"Ballroom Dance Scene" is the perfect balance of odd, beautiful, deadpan, and graceful as it builds and swirls like the dance scene it is depicting. It brings to mind the sounds of Nico, Bell & Sebastian, Sebadoh, and Stereolab, and if you check out the girl weekly radio hour you may get a better sense of their vibe.
This is the Indie Pop sound of Jackie Heuser, Brad Harvey, and Kevin Provencher, and truly sets this group apart is the vocal pairing of Heuser and Harvey. On "Break U Down", Harvey takes the lead, but is joined by Heuser in the chorus for harmonies that instantly elevate the track. On "YDLM" they reverse the formula, but still find great results. It seems to be one of the magically creative pairings that will hopefully be making outstanding Pop music for years to come.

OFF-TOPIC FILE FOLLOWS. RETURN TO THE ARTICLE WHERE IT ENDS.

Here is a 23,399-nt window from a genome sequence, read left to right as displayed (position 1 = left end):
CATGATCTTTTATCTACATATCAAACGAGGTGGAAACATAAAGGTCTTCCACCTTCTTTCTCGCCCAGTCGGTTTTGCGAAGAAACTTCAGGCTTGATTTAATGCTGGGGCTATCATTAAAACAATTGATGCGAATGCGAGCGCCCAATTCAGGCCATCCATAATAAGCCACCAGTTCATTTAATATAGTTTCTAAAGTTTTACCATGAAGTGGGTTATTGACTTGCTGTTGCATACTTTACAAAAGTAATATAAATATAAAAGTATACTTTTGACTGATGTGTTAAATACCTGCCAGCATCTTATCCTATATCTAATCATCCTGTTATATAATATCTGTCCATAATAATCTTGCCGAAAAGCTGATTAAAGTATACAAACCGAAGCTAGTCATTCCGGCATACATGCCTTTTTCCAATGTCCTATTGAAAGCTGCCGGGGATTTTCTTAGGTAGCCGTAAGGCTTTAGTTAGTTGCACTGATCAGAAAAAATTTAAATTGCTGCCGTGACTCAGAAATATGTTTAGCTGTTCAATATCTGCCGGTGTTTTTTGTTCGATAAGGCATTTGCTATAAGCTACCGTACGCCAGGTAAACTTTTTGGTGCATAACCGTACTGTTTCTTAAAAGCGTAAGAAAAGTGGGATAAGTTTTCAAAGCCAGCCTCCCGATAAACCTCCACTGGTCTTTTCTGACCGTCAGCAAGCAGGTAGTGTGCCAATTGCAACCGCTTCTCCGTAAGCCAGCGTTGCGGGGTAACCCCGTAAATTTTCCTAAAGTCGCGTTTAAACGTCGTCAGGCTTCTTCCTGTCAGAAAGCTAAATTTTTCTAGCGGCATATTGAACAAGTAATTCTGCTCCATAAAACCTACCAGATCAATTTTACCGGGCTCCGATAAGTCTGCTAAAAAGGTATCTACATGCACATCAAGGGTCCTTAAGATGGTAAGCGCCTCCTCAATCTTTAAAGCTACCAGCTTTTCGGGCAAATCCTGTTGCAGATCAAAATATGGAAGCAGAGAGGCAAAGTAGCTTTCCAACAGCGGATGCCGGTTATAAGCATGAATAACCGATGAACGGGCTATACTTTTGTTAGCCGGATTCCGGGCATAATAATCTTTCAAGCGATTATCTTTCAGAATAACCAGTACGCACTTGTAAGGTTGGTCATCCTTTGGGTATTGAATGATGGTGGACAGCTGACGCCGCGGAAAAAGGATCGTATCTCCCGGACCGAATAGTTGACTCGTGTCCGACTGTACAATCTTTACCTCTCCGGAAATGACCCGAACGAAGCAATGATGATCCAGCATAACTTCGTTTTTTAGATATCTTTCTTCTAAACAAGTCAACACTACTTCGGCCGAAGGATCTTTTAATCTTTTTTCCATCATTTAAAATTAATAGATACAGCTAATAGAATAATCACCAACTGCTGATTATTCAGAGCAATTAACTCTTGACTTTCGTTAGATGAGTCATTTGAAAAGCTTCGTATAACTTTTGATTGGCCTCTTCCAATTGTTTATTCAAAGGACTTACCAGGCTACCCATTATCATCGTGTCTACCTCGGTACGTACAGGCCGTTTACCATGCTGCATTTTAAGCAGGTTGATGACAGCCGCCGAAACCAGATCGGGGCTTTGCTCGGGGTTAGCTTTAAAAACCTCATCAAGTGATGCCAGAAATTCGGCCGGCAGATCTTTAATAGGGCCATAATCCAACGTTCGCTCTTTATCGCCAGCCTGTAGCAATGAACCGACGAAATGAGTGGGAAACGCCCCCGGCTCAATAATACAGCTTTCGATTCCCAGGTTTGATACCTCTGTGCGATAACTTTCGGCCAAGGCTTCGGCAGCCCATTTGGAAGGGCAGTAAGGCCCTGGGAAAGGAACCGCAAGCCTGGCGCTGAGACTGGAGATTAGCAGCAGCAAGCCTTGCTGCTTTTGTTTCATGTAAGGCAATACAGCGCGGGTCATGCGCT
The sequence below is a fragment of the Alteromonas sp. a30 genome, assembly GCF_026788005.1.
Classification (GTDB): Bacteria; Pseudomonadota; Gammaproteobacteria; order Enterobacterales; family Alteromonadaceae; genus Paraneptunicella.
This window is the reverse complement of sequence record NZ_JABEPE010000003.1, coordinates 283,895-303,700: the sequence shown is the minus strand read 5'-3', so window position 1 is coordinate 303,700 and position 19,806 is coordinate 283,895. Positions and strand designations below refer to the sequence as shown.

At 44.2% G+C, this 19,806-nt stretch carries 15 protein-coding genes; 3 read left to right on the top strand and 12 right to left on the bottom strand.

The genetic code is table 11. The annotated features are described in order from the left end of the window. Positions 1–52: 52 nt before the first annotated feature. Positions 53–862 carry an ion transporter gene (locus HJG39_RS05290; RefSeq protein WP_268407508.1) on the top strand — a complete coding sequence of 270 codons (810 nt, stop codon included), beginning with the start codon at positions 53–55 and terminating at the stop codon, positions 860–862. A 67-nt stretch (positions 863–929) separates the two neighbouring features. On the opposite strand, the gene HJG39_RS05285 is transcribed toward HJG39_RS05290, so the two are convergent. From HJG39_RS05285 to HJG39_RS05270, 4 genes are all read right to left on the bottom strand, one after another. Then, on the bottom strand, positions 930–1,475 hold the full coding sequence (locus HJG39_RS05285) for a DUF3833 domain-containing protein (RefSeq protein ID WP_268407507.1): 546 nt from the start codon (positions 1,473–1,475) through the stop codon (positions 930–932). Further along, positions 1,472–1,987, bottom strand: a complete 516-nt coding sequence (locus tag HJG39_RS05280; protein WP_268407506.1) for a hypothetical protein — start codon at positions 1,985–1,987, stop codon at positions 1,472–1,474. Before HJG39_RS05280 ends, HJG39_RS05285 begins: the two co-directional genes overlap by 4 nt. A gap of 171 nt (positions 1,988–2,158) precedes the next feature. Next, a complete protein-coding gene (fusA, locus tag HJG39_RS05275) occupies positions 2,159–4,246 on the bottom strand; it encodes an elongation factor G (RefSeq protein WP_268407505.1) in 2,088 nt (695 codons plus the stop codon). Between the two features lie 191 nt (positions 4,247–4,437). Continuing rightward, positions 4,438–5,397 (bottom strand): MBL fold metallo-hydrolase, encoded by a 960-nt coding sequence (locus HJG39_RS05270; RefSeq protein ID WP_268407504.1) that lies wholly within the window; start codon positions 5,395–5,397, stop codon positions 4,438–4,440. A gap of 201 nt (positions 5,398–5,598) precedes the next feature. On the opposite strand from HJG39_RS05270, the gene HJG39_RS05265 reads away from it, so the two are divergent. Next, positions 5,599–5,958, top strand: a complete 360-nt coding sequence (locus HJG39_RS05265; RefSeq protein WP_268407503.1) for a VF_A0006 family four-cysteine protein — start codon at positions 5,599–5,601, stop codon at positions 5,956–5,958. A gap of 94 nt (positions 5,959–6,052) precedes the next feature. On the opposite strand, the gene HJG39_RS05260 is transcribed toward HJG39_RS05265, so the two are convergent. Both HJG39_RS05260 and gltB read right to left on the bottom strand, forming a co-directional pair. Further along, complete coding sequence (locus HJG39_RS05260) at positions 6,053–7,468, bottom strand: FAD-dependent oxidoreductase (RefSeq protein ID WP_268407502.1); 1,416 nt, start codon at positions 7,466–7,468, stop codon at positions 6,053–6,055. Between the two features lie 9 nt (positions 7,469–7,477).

Noise Rock trio Drowns has released their debut EP, "We Will Not Survive This", via Weed Cabinet Records. As the title suggests, this EP is exploring the darker side of the times we find ourselves in with elements of angry, fear, and horror.
The band Bambara is something like a good marriage. A decade in and their music keeps getting better and better, while still remaining reliably Bambara-ish, fully basking in its tent-revival-post-punk glory. On their most recent LP Stray these Georgia transplants (ok so the Bambara boys moved here nearly a decade ago, but still let’s all give a big big-up to that most swingin’-est of swing states) locked themselves in a windowless Brooklyn basement (pre-pandemic mind you) and worked out a new batch of death-rattle songs that’ll make you wanna go out and grab life by its naughty bits so be sure to listen in its entirety if you wanna get that uncanny life-and-death-drive-all-at-once feeling.